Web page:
Heroes of the Zeroes is Nick Rogers’ daily, alphabetical look back at the 365 best films of 2000 to 2009.
Rich or poor, everyone inexorably suffers from imposed parental expectations and expected fulfillment of destiny.
One roll of the dice so happened to put in presidential office a man who used it as a behavioral science lab in which to work out his trauma.
Such was the position of Oliver Stone’s W., told as a quasi-Shakespearean father-son generational clash crossed with Texan tenacity. Think Hud in modern-day politics instead of now-dated agriculture.
Shot on the quick, W. still sparkles with innovative visuals — such as the way sunlight sparkles as strongly through a bottle of Jack as it does through a holier spirit. (Needless to say, George W. Bush gets high on the impurities of both.)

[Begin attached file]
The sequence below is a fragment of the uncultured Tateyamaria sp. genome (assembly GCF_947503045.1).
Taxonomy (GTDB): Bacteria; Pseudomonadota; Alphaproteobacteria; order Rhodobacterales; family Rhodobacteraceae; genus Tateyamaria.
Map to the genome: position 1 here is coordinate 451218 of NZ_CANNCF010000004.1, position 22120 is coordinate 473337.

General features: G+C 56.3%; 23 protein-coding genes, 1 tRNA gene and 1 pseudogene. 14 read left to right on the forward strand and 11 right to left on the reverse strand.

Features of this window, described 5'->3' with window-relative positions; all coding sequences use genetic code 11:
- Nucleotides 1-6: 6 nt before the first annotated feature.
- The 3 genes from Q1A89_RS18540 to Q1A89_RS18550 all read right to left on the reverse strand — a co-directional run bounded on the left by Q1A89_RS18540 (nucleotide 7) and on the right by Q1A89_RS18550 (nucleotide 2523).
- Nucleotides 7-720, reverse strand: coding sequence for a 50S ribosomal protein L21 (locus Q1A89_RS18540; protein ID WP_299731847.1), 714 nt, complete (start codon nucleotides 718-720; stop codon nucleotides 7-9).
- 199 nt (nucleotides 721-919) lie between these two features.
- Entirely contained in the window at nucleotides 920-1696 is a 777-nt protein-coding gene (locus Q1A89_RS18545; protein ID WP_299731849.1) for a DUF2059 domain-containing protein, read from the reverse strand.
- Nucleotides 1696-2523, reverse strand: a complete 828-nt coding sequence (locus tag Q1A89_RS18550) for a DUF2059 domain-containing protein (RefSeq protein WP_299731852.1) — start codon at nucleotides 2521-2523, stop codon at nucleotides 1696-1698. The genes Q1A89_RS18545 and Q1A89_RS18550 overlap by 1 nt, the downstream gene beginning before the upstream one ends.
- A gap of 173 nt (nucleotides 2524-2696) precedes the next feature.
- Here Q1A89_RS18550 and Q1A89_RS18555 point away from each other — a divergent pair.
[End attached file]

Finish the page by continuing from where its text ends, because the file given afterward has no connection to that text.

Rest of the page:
Also, Stone always has been one to cast with an eye for mannerisms and interpretation rather than mimicry, and, as the POTUS, Josh Brolin finds tantalizing bits of personality-driven physical comedy.
Look at the defensive curling of his upper lip, a square-set face flinching ever so slightly in the cheeks, the patronizing gesture of hands to prove a point. Eventually, we see W. using traits as tactics, like every other politician.
Seemingly right in Stone’s wheelhouse of wicked satire, 2008’s W.s invective was instead subtle — insightful and indicting of a country’s complicity up to a point.
Aided by Brolin’s Oscar-worthy turn, W. attempted something far bolder than badgering. It wonders what it must’ve been like for Bush to wake up every day expecting to cleanly field Texas leaguers, but losing them in the lights.